Spotlight: Hard Working Americans
American literature is full of stories about extraordinary events and so-called great men—the kind whose triumphs and tribulations teach us some grand lesson about the human condition. Even the flawed characters tend to be remarkable in their own right. Jay Gatsby may have been destroyed by the American Dream, but at least he got to make it a reality.
Todd Snider has never been one to write songs for—or about—those kinds of people, and his latest project takes that idea to the next level. Hard Working Americans’ self-titled debut release is a concept album that charts the life of a regular, blue-collar guy throughout 11 tracks. It’s a conscious attempt to make music for the people whose stories don’t make it into the limelight.
“It’s for free-spirited people and people who feel oppressed or left out,” explains Snider. “I don’t really think that we’ll be catering to the handsome fellas on the football team or their cheerleader girlfriends.”
In an interesting move, Snider didn’t write any of the album’s tracks. Instead, the accomplished singer/songwriter chose to reinterpret songs by some of his fellow wordsmiths—Randy Newman, Lucinda Williams, Kevn Kinney and Hayes Carll, among others—with each song representing a milestone in the life of an average person. It was a hefty undertaking, but he surrounded himself with a stellar group of musicians who were more than up to the task.
“It started with David Schools,” says Snider. “I toured with Widespread Panic and I never understood or could figure out the deal. I just could see him leading with glances and nods. I was always knocked out by what a monster he sounded like, just like a fucking Seven Nation Army.”
“It was just sort of a dreamteam idea,” adds Schools. “Neal Casal has been an active recording artist for 20 years, at least. Certainly, the work he did with Ryan Adams and, more recently, with Chris Robinson Brotherhood has put him at the forefront of great guitar players, so that was really exciting. And I’ve known Duane Trucks since he was knee-high to a grasshopper. The only person I wasn’t aware of was Chad Staehly, the keyboard player, and he just came to the studio and completely wowed me. The question was: ‘Could all these great players play great together?’ And the answer was ‘Yes.’”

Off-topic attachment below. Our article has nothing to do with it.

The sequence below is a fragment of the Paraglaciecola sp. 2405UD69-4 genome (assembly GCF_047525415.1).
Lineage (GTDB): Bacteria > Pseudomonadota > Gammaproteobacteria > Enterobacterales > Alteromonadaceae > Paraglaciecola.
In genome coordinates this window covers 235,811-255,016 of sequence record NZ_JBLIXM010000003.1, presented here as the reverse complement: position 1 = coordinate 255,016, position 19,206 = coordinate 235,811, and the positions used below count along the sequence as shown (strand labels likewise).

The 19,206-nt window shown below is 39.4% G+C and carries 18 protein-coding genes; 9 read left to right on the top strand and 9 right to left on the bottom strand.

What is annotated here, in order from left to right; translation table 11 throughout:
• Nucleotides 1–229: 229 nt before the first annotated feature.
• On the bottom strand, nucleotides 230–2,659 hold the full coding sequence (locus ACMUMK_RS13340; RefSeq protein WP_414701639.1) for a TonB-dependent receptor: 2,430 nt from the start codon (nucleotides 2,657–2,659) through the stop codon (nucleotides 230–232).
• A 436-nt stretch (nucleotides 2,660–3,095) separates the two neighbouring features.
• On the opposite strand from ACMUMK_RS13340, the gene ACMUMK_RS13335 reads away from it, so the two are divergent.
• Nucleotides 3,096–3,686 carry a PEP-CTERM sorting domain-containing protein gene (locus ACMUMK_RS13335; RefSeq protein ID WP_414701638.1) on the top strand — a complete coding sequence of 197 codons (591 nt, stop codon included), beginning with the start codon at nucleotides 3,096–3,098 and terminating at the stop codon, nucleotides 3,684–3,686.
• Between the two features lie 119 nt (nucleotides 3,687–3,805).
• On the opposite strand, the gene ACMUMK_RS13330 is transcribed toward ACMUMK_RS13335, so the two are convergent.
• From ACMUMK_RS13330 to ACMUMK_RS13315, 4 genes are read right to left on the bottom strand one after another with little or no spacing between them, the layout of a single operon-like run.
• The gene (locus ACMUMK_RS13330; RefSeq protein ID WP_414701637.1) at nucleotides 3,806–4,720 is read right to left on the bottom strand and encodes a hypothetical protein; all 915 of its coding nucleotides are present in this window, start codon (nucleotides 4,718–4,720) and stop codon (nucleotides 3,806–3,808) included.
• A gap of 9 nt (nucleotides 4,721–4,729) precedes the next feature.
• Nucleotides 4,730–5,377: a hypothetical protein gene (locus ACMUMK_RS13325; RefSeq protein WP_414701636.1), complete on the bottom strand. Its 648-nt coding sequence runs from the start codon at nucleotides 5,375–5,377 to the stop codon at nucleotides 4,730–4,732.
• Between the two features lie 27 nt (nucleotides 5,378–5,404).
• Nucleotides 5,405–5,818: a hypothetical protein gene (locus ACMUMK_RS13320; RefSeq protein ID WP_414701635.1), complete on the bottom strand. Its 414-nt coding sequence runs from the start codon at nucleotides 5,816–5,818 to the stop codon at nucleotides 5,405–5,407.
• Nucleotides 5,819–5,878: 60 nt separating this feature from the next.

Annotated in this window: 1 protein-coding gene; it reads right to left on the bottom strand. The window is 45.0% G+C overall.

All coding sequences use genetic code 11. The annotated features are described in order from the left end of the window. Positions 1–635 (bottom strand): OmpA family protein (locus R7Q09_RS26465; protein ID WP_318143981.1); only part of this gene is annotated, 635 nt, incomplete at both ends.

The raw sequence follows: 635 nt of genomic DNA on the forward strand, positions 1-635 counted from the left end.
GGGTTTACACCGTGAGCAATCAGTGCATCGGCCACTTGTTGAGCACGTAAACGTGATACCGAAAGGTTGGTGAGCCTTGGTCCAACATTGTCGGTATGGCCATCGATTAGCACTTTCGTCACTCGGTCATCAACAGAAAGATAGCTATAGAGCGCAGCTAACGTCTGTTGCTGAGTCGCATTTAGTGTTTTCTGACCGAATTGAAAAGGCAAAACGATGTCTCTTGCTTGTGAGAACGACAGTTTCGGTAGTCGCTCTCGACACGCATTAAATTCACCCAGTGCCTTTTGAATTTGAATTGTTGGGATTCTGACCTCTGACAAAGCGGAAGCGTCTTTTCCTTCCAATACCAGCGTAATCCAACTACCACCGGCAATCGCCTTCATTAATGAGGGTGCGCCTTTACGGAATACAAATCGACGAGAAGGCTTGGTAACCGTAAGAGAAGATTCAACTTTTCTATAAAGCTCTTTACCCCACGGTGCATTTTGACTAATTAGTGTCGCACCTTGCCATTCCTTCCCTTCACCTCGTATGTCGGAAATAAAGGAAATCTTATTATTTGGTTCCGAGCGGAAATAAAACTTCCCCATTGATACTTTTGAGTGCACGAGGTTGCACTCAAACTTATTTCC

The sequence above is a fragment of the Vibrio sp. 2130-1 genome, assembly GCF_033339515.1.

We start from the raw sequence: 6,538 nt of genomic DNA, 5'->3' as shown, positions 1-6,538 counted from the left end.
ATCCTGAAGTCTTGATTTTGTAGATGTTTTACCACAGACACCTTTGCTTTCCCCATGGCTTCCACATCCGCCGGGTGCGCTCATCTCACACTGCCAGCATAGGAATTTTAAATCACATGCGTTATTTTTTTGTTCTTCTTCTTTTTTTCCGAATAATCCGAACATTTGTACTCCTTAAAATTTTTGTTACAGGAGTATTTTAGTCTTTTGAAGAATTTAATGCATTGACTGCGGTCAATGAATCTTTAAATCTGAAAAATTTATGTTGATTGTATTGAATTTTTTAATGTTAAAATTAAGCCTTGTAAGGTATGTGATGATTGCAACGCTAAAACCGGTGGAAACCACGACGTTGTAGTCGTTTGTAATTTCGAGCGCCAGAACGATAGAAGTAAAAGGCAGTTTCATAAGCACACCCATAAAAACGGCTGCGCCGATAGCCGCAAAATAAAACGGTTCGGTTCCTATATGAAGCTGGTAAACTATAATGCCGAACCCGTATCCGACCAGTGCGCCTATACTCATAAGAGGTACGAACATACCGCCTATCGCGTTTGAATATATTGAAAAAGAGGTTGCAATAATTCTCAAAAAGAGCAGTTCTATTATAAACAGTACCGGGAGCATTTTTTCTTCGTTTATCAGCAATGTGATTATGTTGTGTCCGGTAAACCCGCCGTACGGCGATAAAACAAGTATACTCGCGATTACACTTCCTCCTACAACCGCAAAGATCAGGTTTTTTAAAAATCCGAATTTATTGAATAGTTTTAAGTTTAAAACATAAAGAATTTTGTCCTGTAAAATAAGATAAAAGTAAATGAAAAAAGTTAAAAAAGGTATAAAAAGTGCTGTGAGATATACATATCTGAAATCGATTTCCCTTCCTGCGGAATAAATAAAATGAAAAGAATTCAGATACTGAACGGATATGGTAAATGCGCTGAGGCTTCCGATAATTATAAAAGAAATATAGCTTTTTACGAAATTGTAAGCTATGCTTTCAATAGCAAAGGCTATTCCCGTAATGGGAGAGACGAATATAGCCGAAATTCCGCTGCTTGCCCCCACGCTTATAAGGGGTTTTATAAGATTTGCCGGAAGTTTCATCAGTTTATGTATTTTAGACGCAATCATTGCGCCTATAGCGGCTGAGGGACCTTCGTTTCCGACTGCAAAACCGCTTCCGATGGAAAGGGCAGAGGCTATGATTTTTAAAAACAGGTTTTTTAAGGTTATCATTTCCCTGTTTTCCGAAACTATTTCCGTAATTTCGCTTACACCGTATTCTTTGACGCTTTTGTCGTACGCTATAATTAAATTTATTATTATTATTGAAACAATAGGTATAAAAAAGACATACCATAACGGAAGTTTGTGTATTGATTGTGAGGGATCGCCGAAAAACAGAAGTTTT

Snider’s vision of an album that tells the story of a hard working American was integral to the project, but it wasn’t the only thing the band was trying to accomplish. There was another current pushing the whole thing along and it was a bit more straightforward: These guys wanted to rock.
“Any group of musicians could have taken these songs and just recreated them but that’s not what we wanted,” explains Schools. “We wanted to create this band that would allow Todd to transcend the sort of peace, love and folk singer persona and let him be a rock-and-roll frontman.”
Or, as Snider puts it: “My hope is that people will get laid at our shows.”
Unsure of what to expect, the group convened at Bob Weir’s state-of-the-art TRI Studios in San Rafael, Calif., for a six-day session. It wasn’t a lot of time but, with the lyrics already down, the musicians were able to focus on crafting the raw, groove-based songs that Snider had envisioned. It didn’t seem to matter that none of them had ever recorded together. Their styles gelled naturally and everyone was having a blast.
“The surprising thing was how easy it was,” continues Schools. “Once we got together and found a common groove, it almost felt like we’d been playing together for 20 years. And maybe we had in another life.”
The finished project is a collection of songs that are somber (“Wrecking Ball”), celebratory (“Stomp And Holler”), political (“Mr. President (Have Pity on the Working Man)”) and personal (“Down to the Well”)—often at the same time. However, it’s the grooves and melodies that really carry the record, underpinning the theoretical protagonist’s hopes, fears and frustrations in an equally—if not more—effective manner as the lyrics.
“The thing I think [is] more inspiring about music is the tribal element of the beat—the idea that we’re gonna beat sticks on a rock and just move around in a way,” explains Snider. “I think that when the words came, less started being said. You know, Booker T says more than Bob Dylan.”